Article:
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Course: Mains
Keyword: Beef, Comfort Food, Entertaining, Make-Ahead, Meats, Winter

The Final Pot Roast

The final pot roast with potatoes and carrots in a Dutch oven.
ACTIVE TIME: 1 hour 5 minutes
TOTAL TIME: 6 hours 50 minutes
Yield: 6 to 8 servings
One of the big complaints about my pot roast 1.0 is that because it includes things like raisins and olives, it isn’t really pot roast.
What I've learned since then is that pot roast shouldn’t taste like meat...it should taste like pot roast. This one does and maybe better than most, if I don’t say so myself, especially with a range of doneness on the veggies and plenty of gelatin and additional Maillard flavors generated due to the overnight rest.
Could you simply serve it right away instead of waiting for the next day? Certainly. And most of you will. But later, when you reheat the leftovers, you’ll notice how much better they are than on the first day and you’ll be sad.
The pot has rightfully returned to the roast and tradition, backed by sound food science, has been restored. Best of all, I can finally put this entire nasty pot roast business behind me.
This recipe first appeared on Season 2 of Good Eats: Reloaded.
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  • 3 1/2 pounds boneless chuck roast, cut into 3 to 4 pieces and any large pieces of fat removed
  • 7 teaspoons kosher salt, divided
  • 2 tablespoons ghee, divided
  • 8 ounces button mushrooms, washed and halved if large, divided
  • 15 ounces carrots, peeled and chopped into 1-inch chunks, divided
  • 1 (14-ounce) bag frozen pearl onions, divided
  • 6 cloves garlic, sliced
  • 1 1/2 teaspoons herbs de Provence
  • 1 teaspoon freshly ground black pepper
  • 1 cup low-sodium tomato juice
  • 1/3 cup red wine vinegar
  • 15 ounces baby red potatoes, cut into 1 1/2-inch pieces

Specialized Hardware

Digital kitchen scale
Cast-iron Dutch oven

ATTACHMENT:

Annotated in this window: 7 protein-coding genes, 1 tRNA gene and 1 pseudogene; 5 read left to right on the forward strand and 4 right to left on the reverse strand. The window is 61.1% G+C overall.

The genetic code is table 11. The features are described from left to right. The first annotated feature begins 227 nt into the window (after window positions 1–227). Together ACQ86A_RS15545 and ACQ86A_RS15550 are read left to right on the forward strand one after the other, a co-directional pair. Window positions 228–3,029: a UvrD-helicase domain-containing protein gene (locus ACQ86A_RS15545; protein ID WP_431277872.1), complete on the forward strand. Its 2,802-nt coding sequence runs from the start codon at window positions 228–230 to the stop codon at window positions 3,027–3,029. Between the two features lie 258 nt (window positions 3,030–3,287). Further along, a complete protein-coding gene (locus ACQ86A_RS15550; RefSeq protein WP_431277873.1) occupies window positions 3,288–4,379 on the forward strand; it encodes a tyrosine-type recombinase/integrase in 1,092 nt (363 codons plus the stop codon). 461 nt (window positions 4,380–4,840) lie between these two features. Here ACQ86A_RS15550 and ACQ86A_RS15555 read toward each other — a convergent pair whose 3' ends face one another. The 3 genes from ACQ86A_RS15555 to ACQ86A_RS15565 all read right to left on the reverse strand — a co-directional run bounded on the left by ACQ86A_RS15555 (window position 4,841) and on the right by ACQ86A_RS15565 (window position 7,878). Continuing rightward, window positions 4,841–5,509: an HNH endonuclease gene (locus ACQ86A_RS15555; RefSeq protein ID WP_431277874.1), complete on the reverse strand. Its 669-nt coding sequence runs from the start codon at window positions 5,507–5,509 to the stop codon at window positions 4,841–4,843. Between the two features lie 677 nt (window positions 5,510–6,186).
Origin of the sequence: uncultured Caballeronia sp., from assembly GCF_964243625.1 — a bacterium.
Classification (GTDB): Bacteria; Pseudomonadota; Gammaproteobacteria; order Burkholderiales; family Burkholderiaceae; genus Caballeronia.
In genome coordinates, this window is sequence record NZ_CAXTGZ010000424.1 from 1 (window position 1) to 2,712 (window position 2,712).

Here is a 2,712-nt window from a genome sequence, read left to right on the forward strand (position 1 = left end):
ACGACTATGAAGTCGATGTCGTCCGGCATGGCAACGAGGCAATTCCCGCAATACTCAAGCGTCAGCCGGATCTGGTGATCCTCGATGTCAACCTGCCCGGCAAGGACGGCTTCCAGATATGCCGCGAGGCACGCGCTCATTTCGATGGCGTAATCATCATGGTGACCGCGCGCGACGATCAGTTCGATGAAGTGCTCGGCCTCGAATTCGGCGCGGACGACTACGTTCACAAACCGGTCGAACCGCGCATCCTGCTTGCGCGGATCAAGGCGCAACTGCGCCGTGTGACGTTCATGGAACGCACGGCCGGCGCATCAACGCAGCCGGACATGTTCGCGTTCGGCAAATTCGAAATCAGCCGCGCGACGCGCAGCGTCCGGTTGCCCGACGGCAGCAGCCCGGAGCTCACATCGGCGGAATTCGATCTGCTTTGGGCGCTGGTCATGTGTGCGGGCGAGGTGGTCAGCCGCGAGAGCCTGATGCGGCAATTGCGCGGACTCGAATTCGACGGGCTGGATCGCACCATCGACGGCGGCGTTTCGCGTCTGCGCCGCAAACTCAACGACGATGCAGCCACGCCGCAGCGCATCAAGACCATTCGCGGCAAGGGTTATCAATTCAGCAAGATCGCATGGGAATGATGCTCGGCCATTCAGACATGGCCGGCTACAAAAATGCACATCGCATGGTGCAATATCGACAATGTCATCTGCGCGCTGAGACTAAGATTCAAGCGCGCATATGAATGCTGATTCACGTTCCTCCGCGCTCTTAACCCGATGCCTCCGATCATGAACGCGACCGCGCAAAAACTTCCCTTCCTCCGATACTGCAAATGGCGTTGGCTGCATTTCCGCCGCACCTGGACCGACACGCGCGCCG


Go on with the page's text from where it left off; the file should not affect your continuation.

Fat separator
The final pot roast with potatoes and carrots in a Dutch oven.
ACTIVE TIME: 1 hour 5 minutes
TOTAL TIME: 6 hours 50 minutes
Yield: 6 to 8 servings


  • Heat the oven to 250°F.
  • Park a large Dutch oven over high heat for 2 minutes.
  • While the pot is heating, rub the meat with 2 tablespoons of the salt. Add 1 tablespoon of ghee to the pot, then add the meat and sear on all sides until deeply browned — 2 to 3 minutes per side. Whatever you do, do not crowd the pan or the meat will boil rather than brown. If necessary, work in batches. As the meat is browned, move to a platter.
  • Kill the heat and allow the pot to cool for 2 minutes, then add the remaining tablespoon of ghee and return to medium heat. Add half the mushrooms and cook, stirring, for 2 minutes. Follow with half the carrots and half the onions along with all of the garlic, herbs de Provence, pepper, and remaining salt. Cook, stirring occasionally, until the garlic is aromatic — 2 to 3 minutes.
  • Add the tomato juice and vinegar, increase the heat to medium-high, and bring to a boil. Cook, scraping up any browned bits on the bottom of the pot, until the liquid has reduced by half — 3 to 5 minutes. Then return the meat to the pot and nestle it down into the vegetables. Cover, transfer the pot to the oven, and cook for 2 hours.
  • Carefully remove the pot from the oven and add the remaining mushrooms, carrots, and onions, along with all the potatoes. Cover and return to the oven until the vegetables are cooked through and the meat is fork-tender — 2 to 3 hours.
  • When the meat and vegetables are done, use a slotted spoon or spider to remove the hunks and chunks to a bowl. Filter the liquid through a sieve or into a fat separator, if desired. Return the filtered and defatted liquid to the Dutch oven and simmer over medium heat until the sauce reduces by one quarter — about 5 minutes. Kill the heat and return the meat and vegetables to the pot. Cool to room temperature then refrigerate overnight
  • When ready to serve, place the covered pot back in the oven then turn the oven to 350°F, allowing the roast to heat with the oven. In 45 minutes, the meat should be hot and the sauce bubbling. Serve directly from the pot to a grateful world.
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